Volume 24, Issue 1
  • ISSN 0176-4225
  • E-ISSN: 1569-9714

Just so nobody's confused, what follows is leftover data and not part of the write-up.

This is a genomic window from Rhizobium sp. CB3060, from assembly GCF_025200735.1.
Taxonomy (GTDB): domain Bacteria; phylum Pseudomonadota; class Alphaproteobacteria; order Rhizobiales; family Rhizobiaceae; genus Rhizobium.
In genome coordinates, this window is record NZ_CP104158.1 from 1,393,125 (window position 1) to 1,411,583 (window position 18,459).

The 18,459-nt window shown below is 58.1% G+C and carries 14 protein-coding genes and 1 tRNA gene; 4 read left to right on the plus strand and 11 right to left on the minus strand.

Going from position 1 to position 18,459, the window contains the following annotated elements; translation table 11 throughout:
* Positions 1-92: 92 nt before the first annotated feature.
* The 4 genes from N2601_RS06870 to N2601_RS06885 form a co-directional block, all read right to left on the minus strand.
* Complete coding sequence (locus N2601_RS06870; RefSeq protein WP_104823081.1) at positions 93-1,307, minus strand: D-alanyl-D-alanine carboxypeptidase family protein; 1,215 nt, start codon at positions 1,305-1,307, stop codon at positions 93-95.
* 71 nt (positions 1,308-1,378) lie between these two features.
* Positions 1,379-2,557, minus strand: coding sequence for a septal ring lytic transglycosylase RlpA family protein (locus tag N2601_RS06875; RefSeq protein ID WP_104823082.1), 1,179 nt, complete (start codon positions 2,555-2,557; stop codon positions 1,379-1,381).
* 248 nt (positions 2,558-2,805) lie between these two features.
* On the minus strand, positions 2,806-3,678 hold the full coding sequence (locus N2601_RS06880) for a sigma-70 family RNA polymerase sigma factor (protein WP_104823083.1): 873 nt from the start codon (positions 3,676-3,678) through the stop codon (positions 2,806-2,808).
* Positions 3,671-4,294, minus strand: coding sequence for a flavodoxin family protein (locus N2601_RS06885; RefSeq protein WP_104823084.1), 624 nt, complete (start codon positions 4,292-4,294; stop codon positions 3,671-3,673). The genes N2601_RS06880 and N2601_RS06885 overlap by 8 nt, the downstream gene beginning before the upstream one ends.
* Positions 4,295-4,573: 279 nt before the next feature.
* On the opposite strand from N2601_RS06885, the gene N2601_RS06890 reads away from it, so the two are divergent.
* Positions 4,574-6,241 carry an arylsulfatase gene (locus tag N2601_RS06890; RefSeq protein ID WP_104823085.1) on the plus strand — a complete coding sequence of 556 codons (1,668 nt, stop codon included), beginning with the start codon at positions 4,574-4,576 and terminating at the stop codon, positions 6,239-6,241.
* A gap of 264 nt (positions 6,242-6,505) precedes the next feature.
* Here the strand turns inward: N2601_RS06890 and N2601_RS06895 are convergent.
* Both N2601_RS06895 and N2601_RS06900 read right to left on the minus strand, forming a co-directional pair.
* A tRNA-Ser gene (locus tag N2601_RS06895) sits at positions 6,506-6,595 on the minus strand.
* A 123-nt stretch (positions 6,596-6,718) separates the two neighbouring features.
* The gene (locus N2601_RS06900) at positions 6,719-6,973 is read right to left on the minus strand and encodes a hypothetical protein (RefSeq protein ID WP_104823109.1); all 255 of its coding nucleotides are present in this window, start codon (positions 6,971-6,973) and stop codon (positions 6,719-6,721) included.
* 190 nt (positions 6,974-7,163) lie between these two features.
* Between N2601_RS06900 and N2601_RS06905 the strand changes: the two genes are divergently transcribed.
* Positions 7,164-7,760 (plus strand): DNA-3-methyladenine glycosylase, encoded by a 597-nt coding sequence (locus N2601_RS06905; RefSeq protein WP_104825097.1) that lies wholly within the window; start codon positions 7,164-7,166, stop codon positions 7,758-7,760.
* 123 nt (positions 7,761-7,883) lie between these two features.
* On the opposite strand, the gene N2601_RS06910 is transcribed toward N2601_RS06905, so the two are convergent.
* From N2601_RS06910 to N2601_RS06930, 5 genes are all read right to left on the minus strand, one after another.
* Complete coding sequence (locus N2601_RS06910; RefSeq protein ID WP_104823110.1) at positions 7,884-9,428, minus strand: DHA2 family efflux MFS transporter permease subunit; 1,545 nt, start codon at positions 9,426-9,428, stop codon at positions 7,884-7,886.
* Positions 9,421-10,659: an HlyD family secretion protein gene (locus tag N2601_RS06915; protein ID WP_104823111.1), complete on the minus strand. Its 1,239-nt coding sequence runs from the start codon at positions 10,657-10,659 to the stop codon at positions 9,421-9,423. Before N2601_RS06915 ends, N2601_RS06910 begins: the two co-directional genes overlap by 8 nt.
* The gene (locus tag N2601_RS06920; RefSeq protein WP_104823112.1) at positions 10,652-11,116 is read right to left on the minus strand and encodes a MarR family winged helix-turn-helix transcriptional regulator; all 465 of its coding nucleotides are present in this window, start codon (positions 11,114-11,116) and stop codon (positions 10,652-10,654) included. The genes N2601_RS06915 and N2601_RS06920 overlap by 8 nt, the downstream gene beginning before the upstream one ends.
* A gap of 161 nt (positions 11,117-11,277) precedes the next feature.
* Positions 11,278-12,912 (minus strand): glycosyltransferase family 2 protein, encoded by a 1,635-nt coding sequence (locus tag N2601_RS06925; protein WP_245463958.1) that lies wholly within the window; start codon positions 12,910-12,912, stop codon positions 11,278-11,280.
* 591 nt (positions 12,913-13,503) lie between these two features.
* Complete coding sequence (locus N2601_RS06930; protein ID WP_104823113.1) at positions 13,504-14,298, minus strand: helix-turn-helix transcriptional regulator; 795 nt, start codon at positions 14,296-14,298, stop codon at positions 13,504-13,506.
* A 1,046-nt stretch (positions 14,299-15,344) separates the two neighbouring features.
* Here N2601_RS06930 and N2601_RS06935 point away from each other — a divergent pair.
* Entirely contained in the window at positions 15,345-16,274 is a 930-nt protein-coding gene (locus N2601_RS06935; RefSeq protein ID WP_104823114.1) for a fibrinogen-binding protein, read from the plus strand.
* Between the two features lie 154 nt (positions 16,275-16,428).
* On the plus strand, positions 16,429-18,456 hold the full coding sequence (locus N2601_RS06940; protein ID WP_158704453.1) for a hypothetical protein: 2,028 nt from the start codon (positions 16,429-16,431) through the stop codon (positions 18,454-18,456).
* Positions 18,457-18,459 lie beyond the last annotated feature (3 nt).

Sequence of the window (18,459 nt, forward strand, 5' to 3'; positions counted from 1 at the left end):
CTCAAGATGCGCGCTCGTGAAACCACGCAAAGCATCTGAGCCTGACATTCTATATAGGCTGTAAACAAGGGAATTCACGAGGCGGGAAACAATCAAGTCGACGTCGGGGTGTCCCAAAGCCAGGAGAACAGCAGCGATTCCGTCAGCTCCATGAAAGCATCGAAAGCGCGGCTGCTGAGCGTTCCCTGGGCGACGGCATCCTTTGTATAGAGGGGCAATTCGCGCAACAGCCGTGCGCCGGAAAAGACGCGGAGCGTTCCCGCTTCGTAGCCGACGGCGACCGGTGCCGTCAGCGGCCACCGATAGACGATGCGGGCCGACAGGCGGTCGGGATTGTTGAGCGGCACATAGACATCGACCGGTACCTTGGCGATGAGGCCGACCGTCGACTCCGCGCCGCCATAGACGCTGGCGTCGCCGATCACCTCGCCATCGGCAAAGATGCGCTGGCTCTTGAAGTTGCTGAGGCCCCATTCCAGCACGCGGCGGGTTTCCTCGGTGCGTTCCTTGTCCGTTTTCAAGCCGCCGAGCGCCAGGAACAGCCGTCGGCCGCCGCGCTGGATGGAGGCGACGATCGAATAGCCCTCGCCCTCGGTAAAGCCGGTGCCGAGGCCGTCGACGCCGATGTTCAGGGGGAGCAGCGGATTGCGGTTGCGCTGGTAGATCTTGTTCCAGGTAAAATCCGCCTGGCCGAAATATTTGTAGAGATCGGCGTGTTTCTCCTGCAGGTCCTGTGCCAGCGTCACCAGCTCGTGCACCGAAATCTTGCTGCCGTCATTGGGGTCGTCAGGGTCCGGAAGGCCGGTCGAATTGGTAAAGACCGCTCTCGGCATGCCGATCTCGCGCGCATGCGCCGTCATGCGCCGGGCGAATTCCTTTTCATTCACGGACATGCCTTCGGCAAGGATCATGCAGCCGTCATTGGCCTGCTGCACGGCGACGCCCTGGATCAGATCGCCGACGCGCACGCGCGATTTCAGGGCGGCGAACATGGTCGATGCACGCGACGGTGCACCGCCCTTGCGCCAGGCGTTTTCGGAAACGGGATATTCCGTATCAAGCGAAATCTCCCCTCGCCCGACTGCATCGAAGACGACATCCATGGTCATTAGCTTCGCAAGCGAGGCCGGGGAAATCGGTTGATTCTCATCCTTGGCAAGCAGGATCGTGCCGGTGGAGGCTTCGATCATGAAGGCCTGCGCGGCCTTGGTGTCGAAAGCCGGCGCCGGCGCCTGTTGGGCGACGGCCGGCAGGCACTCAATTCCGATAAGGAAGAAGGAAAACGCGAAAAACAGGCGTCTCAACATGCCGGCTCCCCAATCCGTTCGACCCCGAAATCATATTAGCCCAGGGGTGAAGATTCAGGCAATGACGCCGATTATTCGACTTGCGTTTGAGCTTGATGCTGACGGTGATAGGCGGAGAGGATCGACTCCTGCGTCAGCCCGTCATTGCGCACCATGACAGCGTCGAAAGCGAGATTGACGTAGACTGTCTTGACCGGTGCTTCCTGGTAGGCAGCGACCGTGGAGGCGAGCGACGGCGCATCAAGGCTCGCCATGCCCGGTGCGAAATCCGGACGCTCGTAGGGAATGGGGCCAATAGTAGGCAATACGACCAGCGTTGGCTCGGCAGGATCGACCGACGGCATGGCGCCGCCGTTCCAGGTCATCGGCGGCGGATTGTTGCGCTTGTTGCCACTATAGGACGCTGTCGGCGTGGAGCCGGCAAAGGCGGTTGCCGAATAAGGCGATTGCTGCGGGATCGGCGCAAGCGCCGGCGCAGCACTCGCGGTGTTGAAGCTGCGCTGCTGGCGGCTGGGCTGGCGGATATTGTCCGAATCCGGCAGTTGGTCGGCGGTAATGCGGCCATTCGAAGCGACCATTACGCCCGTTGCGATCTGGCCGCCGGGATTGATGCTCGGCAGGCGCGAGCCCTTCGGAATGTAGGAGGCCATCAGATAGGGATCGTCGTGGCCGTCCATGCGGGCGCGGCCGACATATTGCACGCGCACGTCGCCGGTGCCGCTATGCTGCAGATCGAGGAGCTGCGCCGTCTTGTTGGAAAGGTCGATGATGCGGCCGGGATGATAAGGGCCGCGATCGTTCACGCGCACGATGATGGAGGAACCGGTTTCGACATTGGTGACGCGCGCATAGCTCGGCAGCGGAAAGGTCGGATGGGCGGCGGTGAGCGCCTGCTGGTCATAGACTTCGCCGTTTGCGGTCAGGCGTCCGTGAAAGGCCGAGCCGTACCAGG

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Several East and South Cushitic languages of East Africa have a preverbal series of subject markers. They are generally clitics, sometimes phonologically independent words. Like the subject clitics of many Romance varieties, these markers display characteristic restrictions: their paradigm is often incomplete, or the same morpheme may be shared by two or more persons. In this article, the subject markers of Cushitic are first compared with the Romance subject clitics, and then analyzed in the light of the feature geometry of pronominal systems (Harley & Ritter 2002b). It is argued that feature-geometric accounts are amenable to a diachronic interpretation, and that subject markers, rather than deriving directly from independent personal pronouns, arise out of the piecemeal addition of pronominal features from a minimal system. In so doing, they move along a possibly universal path of development, whose different stages are neatly exemplified in Cushitic.


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